Haunted by comments like, "Hey bonehead, don't forget to touch second," Merkle's batting average plummeted from .268 in 1908 to .191 the next year (OPS+ went from 141 to 48). McGraw told him to ignore the peanut galleries and gave his six-foot first baseman from Watertown, Wisconsin a raise. Merkle responded with seven more solid seasons with the Giants. He also played for the Dodgers, Cubs and Yankees, had a OPS+ above 120 five times and went to the World Series six times.
At the end of the 1926 season, Merkle retired from the big leagues. Daytona Beach brought much-needed seclusion but as his daughter observed, escape was not always possible. "It followed him his whole life… you never knew when someone would start calling out that name." (Wall Street Journal, 2003)
"That name" reappeared several times. As Trey Strecker notes in his SABR bio, Merkle managed a team in Daytona in 1929. During a game, a player called him a bonehead. Merkle walked off the diamond and never returned. Several years later, a minister visiting their church told the congregation, "I am from the place of the infamous Fred 'Bonehead' Merkle.'" Merkle and his family walked out (Anderson). While umpiring an exhibition game between the Senators and a minor league team, one of the players called Merkle a bonehead (Cait Murphy). A bully at school called one of his daughters a bonehead.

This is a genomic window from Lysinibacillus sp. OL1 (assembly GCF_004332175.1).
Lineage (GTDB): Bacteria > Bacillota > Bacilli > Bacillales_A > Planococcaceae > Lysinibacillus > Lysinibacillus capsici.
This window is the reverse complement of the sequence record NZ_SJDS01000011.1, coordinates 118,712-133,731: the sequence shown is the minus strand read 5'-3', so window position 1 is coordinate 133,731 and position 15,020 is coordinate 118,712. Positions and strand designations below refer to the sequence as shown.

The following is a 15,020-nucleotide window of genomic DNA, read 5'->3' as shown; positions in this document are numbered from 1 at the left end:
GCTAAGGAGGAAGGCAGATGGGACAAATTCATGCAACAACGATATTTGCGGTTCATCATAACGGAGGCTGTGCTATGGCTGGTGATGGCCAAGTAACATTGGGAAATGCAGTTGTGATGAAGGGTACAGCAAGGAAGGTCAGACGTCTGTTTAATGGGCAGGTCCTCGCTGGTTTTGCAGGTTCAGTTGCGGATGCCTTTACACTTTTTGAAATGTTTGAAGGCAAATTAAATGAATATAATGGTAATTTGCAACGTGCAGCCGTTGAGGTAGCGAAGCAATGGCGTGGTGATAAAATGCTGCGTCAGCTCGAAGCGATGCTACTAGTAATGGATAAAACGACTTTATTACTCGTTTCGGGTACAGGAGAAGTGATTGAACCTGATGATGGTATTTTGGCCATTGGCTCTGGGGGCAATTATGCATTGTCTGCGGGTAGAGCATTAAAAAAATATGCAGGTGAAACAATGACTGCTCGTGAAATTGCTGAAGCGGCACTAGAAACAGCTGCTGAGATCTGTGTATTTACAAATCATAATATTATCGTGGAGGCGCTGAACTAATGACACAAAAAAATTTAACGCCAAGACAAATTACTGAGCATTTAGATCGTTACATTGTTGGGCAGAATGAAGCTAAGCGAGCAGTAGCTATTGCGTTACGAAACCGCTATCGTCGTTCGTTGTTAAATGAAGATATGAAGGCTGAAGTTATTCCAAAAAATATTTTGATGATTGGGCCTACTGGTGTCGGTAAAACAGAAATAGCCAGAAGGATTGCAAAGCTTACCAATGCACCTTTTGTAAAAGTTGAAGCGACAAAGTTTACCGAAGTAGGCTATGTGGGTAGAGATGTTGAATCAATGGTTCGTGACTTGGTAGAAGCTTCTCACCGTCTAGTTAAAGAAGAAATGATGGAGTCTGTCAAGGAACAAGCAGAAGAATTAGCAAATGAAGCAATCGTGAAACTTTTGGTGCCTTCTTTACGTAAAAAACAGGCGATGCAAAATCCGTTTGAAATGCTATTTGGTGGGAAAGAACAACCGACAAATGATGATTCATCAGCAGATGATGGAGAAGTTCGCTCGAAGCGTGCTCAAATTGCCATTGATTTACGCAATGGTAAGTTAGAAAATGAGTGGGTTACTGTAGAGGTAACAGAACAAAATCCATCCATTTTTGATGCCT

In 1950, Horace Stoneham and the Giants reached out to Merkle who accepted their invitation to an Old-Timers Day at the Polo Grounds. The event took place 58 years ago today.
It must have been tough for him to walk back to the site where he got the clutch hit and had a good career, but received so much undeserved blame and abuse. This time though, he received a special tribute and warm applause from the crowd of 35,000. One paper noted the ovation he got was one of the loudest of the day, a way of acknowledging he had been "done wrong."
The New York Times published a picture of him smiling and standing beside Larry Doyle, his friend and Giants roommate for 10 years. During their re-union at Toots Shor's restaurant, The Sporting News noticed "he enjoyed himself tremendously and was one of the last to leave." Merkle told a reporter, "It's strange how things work out. I never had such a good time. It was worth it to talk to Larry Doyle… everybody was so great."
By all indications, Merkle had a great time, but if the Washington Post's caption summed it all up, Merkle, in the eyes of many, was still the goat.
"All's Forgiven - Fred Merkle, whose boner 42 years ago cost the New York Giants the National League championship, returned to the Polo Grounds yesterday…"